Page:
Letter to the Editor

Is it time to open the market to more than one provider of Mobile Apps?

May, 2019

We are now seeing municipalities, universities and hospitals turning to the private sector to take over existing on-street & off-street parking operations under long-term agreements. This has happened in large and small cities across the U.S., like Chicago or Ohio State University. Typically, the private partner undertakes to operate, manage and improve the facilities against an upfront payment and retains a piece of the parking fees, most likely the private operator has an exclusivity agreement with a mobile app, and the user does not have to pay a convenience fee, there is no extra cost for the user.

Currently, most municipalities in the U.S. have an exclusivity agreement with pay-by-phone apps for on-street payments that charge a direct convenience fee to the users.

Why is this?

As consumers, we all like to have different choices/options, whether it’s hailing a car or flying. If a user wants to fly from DC to Chicago, there are several options to fly, from different airports (Reagan, Baltimore, Dulles) as well as the use of different airlines. The decision might be based on time, loyalty programs, value added services, but it is mainly based on cost, and this decision is done by the consumer.

As consumers, we all like to have different choices/options, whether it’s hailing a car or flying.

Can we apply these concepts to on-street parking payments in the U.S. cities? Of course! Why not?

Governments should provide different options (possibly 3 to 4 choices) to the consumers and the users should have the freedom to choose between different providers, cities within the U.S. and in other parts of the world are already doing it. Madrid Sao Paulo, Mexico DF, even Montgomery County MD is now using more than one app…. Users can make their own decisions and choose whoever they consider the best mobile app, for them. This will allow users to get better prices and services from the providers.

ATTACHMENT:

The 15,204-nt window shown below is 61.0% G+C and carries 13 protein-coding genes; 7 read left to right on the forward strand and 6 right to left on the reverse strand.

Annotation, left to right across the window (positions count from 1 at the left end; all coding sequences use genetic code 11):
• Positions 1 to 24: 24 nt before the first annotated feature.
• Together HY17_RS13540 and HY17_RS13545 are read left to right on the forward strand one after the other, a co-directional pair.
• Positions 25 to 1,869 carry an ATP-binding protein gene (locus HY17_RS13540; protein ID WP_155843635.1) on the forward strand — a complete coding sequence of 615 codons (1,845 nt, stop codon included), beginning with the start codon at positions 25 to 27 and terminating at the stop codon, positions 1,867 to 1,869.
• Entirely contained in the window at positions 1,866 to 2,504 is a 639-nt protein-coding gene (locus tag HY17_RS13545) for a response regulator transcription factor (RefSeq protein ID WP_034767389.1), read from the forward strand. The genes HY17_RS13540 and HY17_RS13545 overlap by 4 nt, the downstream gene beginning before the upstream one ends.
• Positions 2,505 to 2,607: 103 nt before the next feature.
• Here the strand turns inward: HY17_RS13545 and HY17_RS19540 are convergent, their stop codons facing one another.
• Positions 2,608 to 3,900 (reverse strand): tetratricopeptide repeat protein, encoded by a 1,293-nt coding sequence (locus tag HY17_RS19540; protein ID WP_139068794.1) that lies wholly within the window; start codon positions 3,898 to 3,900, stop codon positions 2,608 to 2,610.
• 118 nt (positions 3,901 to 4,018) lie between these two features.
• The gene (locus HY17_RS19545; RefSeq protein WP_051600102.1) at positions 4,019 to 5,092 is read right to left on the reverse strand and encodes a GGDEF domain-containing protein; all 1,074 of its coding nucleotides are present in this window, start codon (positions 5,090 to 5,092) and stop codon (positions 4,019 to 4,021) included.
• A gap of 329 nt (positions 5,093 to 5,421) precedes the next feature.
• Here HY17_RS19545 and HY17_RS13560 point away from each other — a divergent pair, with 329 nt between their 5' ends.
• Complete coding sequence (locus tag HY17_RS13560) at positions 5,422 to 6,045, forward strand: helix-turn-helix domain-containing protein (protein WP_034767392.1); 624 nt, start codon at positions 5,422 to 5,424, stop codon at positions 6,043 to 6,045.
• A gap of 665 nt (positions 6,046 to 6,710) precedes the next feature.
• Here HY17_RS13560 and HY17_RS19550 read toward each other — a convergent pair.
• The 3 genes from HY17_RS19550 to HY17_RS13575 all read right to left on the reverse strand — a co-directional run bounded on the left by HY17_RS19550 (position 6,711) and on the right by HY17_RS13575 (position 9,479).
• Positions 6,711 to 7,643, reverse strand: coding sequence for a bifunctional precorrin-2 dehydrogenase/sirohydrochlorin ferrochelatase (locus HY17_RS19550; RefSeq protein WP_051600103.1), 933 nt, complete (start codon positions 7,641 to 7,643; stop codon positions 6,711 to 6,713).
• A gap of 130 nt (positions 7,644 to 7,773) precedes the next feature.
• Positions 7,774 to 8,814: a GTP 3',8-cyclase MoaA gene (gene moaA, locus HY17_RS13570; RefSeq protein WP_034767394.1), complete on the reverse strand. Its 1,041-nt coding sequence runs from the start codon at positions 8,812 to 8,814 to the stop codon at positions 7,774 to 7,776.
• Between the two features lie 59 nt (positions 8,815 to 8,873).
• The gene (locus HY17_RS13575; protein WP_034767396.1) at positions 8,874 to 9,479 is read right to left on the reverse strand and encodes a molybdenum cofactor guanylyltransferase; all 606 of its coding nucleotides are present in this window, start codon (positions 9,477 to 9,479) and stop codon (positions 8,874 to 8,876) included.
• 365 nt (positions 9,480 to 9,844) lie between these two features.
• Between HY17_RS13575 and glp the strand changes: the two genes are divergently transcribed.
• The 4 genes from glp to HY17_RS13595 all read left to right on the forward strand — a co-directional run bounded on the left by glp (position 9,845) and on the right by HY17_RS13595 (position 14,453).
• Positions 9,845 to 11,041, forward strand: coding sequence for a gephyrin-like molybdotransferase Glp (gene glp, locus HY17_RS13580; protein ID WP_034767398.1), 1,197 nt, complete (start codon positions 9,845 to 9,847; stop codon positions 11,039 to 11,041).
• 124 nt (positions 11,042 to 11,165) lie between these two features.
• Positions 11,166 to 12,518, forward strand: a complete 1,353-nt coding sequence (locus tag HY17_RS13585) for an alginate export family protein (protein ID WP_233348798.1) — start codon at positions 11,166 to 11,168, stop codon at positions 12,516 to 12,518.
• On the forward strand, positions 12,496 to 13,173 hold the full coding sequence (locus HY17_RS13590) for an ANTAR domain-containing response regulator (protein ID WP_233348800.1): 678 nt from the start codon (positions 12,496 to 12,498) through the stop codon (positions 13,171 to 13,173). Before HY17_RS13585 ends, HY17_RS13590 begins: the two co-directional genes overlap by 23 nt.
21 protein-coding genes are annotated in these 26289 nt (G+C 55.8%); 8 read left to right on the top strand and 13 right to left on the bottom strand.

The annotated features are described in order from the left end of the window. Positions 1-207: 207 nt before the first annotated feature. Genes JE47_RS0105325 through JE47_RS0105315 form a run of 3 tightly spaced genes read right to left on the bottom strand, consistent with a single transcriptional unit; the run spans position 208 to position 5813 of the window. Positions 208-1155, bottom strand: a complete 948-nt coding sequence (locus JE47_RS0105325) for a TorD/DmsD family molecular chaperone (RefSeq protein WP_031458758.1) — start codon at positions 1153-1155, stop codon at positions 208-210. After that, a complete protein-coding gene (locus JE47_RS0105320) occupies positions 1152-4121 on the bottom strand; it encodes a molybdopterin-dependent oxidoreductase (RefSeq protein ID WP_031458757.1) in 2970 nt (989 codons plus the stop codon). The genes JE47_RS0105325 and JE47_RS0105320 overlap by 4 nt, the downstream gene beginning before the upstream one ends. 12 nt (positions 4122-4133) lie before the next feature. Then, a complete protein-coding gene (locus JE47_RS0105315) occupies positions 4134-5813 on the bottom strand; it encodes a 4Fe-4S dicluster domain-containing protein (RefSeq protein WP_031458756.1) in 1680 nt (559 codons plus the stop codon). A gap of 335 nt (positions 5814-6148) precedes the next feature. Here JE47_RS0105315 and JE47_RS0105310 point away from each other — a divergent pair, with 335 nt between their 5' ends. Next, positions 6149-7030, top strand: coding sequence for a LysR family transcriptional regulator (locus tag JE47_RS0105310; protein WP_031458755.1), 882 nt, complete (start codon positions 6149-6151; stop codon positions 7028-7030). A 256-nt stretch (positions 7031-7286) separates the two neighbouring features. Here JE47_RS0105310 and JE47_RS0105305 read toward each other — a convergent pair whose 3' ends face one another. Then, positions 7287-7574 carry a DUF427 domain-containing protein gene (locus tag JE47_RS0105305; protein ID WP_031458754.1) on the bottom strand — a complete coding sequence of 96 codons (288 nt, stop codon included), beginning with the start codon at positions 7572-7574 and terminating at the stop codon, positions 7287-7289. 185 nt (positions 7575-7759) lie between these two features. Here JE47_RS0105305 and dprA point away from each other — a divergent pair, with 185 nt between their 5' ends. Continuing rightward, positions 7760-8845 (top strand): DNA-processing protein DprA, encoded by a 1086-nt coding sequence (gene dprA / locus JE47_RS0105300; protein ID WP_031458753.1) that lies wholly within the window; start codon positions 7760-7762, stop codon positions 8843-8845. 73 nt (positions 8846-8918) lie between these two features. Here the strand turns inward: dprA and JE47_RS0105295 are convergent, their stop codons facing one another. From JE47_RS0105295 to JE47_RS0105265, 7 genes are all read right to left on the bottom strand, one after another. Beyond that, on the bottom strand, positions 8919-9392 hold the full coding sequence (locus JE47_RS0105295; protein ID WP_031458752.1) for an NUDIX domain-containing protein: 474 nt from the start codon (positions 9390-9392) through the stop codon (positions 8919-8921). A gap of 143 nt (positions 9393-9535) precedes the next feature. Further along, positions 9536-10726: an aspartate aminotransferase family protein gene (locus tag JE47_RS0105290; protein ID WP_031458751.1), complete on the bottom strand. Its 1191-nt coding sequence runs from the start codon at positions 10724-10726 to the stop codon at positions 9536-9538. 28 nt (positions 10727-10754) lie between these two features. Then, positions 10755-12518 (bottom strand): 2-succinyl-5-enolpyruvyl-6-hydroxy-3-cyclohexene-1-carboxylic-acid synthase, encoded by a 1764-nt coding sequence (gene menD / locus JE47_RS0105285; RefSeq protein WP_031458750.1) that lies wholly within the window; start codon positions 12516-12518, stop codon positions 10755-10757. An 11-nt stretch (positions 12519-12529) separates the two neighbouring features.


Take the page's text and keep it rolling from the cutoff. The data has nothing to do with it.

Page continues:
Benefits are clearly seen, open competition forces mobile apps’ companies to increase the quality of service, provide a better customer experience and offer more competitive prices. Mobile app companies will also have the option to participate if they chose to. The perfect example is the taxi disruption when companies like Uber or Lyft have entered the car hailing industry: the service is now cheaper and much better, but most importantly, the user has different options. The market will determine which companies will survive providing the service that the users want and the ones who cannot generate the usage will then face business decisions on the value of competing in that location, as always, the market will balance itself.

Municipalities and universities in the U.S. should start thinking about applying the same logic to the on-street mobile parking payments: users will clearly benefit from these decisions: competition will bring new value-added services, better quality service for the customer experience and more competitive prices.

Luis Garma
Mobile Smart City Chairman